SACRAMENTO — California’s new Indian gambling compact is so vague and shrouded by secrecy that the state doesn’t know how many slot machines are on reservations or how much money each tribe has given the state.
California voters in March ratified an agreement between the tribes and Gov. Gray Davis to operate Las Vegas-style casinos on reservations.
But the deal “doesn’t necessarily say how you’re supposed to cross the T’s and dot the I’s. We are sorting through that with the tribes,” said Nathan Barankin, a spokesman for Attorney General Bill Lockyer.
The compact limits the number of slot machines that tribes could own and requires the 40 or so tribes that have gambling establishments to contribute to a fund benefiting other tribes.
The Davis administration has said the agreement capped the maximum number of slot machines at 45,206, but the legislative analyst’s office said by some interpretations the figure could be 113,000.
Earlier this year, the tribes met to divide up the new machines but that information won’t be made public, said Daniel Tucker, chairman of the California Nations Indian Gaming Association.
Barankin said the attorney general does not have a complete count of the new machines.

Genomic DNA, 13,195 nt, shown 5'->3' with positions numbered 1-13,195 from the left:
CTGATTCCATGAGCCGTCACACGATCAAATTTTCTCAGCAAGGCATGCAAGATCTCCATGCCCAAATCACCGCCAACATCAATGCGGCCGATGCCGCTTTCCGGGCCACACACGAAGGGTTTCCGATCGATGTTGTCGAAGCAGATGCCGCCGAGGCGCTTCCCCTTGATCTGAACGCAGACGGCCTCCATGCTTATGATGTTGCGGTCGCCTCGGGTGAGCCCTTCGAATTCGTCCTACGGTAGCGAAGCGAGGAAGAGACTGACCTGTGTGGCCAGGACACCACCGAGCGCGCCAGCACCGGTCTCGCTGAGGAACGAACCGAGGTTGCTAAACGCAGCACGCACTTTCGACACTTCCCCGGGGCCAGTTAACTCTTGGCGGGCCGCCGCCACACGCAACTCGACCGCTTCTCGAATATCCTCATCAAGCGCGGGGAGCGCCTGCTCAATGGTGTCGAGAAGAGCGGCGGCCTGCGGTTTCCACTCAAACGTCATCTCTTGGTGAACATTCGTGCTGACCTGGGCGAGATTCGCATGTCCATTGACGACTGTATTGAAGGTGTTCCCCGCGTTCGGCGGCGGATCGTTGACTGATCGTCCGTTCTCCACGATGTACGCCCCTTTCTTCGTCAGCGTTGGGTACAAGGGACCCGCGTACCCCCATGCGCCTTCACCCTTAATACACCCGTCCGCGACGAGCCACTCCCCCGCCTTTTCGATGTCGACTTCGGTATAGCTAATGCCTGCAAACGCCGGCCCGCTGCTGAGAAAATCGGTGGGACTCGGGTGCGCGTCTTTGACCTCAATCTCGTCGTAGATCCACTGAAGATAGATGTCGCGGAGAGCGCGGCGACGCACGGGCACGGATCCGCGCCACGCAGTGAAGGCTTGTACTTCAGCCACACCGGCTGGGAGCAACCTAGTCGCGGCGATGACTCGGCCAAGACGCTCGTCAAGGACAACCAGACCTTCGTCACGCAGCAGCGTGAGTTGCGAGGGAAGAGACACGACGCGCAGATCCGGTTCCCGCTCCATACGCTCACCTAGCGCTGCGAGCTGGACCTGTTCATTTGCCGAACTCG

Meanwhile, on Aug. 8, the tribes gave the state $34.5 million, based on their own calculations of what they owe. However, the money was contributed without explanation in the form of a single check from the tribes’ accountant.
The tribes didn’t know how much other tribes contributed.
“We decided it was none of our business,” said Tucker, vice chairman of the Sycuan band of Indians near San Diego. “We didn’t get into those details.”
The attorney general’s office has been trying to obtain an accounting since before the check arrived, Barankin said.
Regulators are dealing with the tribes on a “sovereign government-to-sovereign government basis,” he said.
Some of the money comes from a fee of $1,250 per slot machine that tribes must pay when they buy new ones, Barankin said.
The money was placed into an account by state Treasurer Phil Angelides.
The issue may not be resolved until a recently formed state gambling commission convenes. Davis named four of five members last week. No date for its first meeting has been set.
“That’s pathetic,” said former Lt. Gov. Leo McCarthy, a critic of expanded gambling. “How can they enforce the terms of the compact without knowing how many machines each tribe has purchased?”
The tribes also have contributed at least $65,000 this year to Lockyer’s political coffers.